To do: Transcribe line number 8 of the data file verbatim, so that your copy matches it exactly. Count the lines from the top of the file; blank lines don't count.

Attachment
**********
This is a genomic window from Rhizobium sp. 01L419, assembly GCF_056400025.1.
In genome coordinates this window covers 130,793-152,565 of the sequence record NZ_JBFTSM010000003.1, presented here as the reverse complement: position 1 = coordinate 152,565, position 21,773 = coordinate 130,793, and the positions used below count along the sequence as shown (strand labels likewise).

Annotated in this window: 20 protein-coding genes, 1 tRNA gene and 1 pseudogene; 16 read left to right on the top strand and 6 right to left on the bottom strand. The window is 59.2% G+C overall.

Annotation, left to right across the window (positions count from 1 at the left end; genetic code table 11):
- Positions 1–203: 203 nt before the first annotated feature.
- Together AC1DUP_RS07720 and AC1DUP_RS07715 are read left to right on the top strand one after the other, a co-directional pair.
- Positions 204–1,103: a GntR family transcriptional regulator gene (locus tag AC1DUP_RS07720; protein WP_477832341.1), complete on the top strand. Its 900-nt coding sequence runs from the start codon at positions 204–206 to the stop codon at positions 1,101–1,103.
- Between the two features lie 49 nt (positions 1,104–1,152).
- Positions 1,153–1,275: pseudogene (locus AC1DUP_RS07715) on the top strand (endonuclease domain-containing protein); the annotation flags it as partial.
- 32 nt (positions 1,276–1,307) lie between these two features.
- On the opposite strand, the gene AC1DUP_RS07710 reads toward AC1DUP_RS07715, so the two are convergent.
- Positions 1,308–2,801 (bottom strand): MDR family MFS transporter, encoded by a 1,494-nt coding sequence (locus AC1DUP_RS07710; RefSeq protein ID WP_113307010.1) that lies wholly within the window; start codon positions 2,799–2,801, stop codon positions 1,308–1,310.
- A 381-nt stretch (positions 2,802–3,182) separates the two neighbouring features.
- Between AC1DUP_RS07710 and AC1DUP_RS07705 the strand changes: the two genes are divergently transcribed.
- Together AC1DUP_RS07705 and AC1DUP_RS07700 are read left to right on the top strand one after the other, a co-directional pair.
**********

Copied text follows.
- Between the two features lie 49 nt (positions 1,104–1,152).